The halt on ex-Maldivian president Mohamed Nasheed’s controversial trial has raised hopes of more credible presidential polls in the country, where electioneering has picked up pace with the nomination of candidates for the elections including through primaries, writes Sameer Arshad for the Times of India.
The Maldivian High Court halted the case on April 1 days after the European Union said the polls would not be credible without Nasheed, whose supporters describe the trial for ordering a judge’s detention during his tenure as motivated to prevent him from contesting. The UN echoed countries like India and the US as it urged all sides to work for ensuring “fair, peaceful and inclusive elections’’ last month.
Yet Nasheed’s participation is not completely guaranteed. His supporters fear the Supreme Court may overrule the order suspending the trial till the legality of the judges hearing his case in a lower court is decided. They point out rampant political control over Maldivian judiciary to underline their fears and warn of a violent backlash if they come true.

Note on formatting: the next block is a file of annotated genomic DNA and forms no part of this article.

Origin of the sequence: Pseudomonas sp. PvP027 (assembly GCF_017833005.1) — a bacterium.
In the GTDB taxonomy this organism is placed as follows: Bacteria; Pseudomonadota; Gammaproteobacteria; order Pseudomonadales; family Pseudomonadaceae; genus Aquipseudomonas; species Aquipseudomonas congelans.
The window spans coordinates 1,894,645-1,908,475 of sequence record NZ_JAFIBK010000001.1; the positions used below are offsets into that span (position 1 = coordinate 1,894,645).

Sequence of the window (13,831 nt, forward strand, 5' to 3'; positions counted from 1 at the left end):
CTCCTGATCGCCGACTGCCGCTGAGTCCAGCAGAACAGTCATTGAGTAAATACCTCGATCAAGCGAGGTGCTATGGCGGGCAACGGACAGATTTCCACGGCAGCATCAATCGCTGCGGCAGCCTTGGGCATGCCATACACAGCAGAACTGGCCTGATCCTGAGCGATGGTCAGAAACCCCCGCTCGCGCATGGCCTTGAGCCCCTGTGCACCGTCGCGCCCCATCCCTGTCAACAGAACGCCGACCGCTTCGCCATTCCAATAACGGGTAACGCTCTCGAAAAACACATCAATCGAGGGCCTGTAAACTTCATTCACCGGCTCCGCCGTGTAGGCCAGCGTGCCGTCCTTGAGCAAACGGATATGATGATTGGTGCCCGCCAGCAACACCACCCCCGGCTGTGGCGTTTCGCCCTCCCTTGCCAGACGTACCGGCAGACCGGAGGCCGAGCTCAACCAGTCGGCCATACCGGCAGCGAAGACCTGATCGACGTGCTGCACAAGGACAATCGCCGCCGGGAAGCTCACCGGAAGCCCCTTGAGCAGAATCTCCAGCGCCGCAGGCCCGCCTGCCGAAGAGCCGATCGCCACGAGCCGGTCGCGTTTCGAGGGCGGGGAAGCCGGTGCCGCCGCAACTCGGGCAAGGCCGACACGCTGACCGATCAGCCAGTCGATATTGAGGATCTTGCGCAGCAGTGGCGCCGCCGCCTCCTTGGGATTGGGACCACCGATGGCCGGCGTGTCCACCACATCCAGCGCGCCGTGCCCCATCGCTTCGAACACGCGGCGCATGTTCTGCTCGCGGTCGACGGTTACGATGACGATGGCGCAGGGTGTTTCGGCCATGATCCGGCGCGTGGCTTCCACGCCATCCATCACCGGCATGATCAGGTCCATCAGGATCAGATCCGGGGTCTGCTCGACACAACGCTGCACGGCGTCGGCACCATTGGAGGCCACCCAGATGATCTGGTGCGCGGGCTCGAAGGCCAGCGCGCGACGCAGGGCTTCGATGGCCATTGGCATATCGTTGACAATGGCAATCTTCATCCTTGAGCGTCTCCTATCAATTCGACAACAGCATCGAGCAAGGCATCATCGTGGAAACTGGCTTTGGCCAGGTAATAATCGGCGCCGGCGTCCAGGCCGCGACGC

Nasheed’s supporters were somewhat vindicated as UN Special Rapporteur Gabriela Knaul called for constitutional reforms to ensure judicial independence in the Indian Ocean archipelago, while saying judges and lawyers “were not sufficiently independent from external pressures and interferences” in February.
Even Nasheed appears to be unsure of his participation, saying it does not suit the interests of the current dispensation, which stands little chance in retaining its hold following the elections in his presence. He too has warned of violence in case he is prevented from participating in the polls.